Last week, Working Films enjoyed a banquet of good stuff at the Sheffield Doc-Fest, hosting a highly interactive Story Leads to Action on Friday afternoon, and participating in a lively panel discussion on Saturday.
Story Leads to Action, coordinated by our UK staffer Sarah Mosses, brought together the production company Submarine from The Netherlands, a team of NGOs working on key environmental issues, and the Sheffield Doc-Fest audience together for a very robust discussion about potential community engagement ideas and target audiences. To kick it off, I shared some case studies of Working Films campaigns; and Diana Barrett of The Fledgling Fund shared the Working Films/Fledgling Fund Impact video on the No Impact Man campaign as an example to of how to take what’s unique in a film and apply to enagement so audiences can interact with the issues.
Yaniv Wolf, Head of Distribution at Submarine, brought two projects to our interactive workshop, both in the fest: Green Award Winner Rainmakers and the cross platform spectacle Collapsus.
Rainmakers, by Floris-Jan van Luyn, is an investigative documentary about the decline of China’s environment. The story is told from the perspective of four civil activists who refuse to accept the ongoing ecological destruction of their homeland. On the border of heroism and stubbornness, four diverse and remarkable Chinese civilians explain why they have the courage to fight the pettish and aggressive local authorities, against all odds.
Our invited NGO guests, including Claire Arthur of Oxfam, Pete Speller (Third Act Media, consultant for WWF, World Development Movement and many others), Caitlin Boyle of Film Sprout and Beatrice Greenfield of Friends of The Earth shared some first thoughts about tactics for audience engagement in China and for Western audiences in the UK and US. One audience member, a citizen of China, gave us insight into the question of the safety of the activists in the film, as their profiles are raised by Rainmakers release. This individual suggested surprisingly that by using social media to raise the activists’ profile in China, prior to the film’s release and perhaps coverage by Western press, we could bring a circle of protection to them, resistant to any government attempt of intimidation.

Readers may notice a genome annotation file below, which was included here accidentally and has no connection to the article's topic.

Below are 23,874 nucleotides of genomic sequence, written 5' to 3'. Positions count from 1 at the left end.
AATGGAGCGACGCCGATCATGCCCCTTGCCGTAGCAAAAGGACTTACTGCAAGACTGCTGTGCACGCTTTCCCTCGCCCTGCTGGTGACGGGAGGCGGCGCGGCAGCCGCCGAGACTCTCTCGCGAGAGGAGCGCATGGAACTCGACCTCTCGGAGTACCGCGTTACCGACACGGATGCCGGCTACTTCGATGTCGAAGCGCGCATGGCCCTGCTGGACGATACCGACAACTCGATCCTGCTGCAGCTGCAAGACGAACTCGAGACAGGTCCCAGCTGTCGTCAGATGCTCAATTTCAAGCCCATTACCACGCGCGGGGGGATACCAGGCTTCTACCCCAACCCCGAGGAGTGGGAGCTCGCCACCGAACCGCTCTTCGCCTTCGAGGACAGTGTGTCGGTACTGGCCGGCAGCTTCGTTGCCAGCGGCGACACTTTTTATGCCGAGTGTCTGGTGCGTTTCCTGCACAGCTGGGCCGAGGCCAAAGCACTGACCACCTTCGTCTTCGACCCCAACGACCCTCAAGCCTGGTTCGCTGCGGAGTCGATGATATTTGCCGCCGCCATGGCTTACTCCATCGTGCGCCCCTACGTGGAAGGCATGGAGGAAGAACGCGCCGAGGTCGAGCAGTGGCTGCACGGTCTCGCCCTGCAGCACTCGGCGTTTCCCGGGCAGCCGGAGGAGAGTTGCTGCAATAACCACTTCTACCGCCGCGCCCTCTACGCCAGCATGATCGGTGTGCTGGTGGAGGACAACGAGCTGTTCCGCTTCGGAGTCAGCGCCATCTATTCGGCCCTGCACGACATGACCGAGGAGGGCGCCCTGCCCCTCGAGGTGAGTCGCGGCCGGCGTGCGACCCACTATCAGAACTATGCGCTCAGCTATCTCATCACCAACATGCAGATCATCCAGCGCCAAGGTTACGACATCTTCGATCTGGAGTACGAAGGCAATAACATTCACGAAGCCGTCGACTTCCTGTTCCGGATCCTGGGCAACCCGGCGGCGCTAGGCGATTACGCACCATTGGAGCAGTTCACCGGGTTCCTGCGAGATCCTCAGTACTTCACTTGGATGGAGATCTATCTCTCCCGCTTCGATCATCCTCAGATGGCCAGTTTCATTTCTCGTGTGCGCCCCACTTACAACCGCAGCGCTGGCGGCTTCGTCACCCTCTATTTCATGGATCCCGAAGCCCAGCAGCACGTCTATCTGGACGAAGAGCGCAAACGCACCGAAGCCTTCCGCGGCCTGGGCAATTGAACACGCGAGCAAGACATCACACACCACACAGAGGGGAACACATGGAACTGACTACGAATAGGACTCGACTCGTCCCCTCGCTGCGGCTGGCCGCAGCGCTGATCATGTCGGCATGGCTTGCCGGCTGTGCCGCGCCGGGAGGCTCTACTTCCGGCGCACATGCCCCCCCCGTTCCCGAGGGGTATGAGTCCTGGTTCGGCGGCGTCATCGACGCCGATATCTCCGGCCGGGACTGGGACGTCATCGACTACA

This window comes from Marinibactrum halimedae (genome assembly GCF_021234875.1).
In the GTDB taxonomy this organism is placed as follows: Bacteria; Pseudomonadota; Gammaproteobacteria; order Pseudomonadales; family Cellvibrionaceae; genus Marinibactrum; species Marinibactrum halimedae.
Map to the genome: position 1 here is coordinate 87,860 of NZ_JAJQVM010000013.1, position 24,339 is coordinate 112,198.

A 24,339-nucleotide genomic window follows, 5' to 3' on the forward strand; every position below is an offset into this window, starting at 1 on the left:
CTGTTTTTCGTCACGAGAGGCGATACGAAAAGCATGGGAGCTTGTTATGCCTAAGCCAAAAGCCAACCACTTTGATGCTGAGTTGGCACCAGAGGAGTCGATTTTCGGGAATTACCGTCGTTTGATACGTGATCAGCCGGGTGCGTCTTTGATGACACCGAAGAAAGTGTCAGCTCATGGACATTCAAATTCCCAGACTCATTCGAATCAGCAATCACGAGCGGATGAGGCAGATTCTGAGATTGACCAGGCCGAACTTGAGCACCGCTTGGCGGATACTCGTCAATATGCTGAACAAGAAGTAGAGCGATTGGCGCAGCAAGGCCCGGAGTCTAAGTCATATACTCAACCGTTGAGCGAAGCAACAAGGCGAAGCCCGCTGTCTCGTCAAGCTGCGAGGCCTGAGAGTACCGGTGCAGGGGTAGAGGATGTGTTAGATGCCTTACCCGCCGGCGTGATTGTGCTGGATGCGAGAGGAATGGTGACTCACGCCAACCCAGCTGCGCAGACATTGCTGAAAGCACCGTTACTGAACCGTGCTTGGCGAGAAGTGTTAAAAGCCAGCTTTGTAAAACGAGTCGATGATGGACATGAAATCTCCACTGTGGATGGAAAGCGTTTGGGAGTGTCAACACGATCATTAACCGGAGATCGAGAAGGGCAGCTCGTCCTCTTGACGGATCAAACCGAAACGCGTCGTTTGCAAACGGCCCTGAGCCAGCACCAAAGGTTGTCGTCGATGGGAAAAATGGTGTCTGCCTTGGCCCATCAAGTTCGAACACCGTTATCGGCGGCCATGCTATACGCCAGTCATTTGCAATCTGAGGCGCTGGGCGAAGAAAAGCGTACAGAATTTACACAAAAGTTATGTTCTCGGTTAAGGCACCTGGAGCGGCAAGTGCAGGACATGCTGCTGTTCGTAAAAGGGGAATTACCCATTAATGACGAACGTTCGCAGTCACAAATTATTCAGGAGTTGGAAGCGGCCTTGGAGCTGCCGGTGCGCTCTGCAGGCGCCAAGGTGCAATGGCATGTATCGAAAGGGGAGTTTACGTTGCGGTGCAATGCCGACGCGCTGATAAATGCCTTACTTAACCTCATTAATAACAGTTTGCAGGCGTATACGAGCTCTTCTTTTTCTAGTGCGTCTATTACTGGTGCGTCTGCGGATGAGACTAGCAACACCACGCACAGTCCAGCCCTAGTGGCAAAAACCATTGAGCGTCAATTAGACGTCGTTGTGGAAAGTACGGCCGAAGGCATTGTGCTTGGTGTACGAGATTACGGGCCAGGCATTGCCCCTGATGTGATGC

Other good ideas included building a network for individual activists working in China to reduce isolation from resources and support as well as using the film as a cautionary tale for other nations expanding their industrial output in seek of increased income, as the film highlights the environmental and health effects associated with this growth.
As we wrapped up the afternoon, Sarah introduced us to the second project from Submarine, www.collapsus.com/ an amazing threefold of documentary film, animated narrative and real time interactive engagement with the Web, this site shares a narrative about a group of ten young people, who appear to be caught up in an energy conspiracy. Our NGOs allies and audiences were excited about the potential for this project to engage young audiences in environmental activism.
More than a panel, more than a screening, Story Leads to Action invited our audiences to develop a first look at engagement tactics for two new media projects and gave folks a fresh look at how NGOs can contribute to marketing and take action plans for social issue docs.
On Saturday, Sarah, representing the C4 BRITDOC Foundation and I, representing Working Films, joined Film Sprout founder Caitlin Boyle, and fellow panelists Franny Armstrong and Iris Lamprecht in a session about the power of community screenings and audience outreach campaigns to seed grassroots support for independent film, to earn filmmakers revenue, and to contribute to social change – all at once.
Once again, Sheffield was the place to be, bringing global doc decision makers and great films, accessible venues, and good times in the BRITDOC bar. We’re already looking forward to 2011!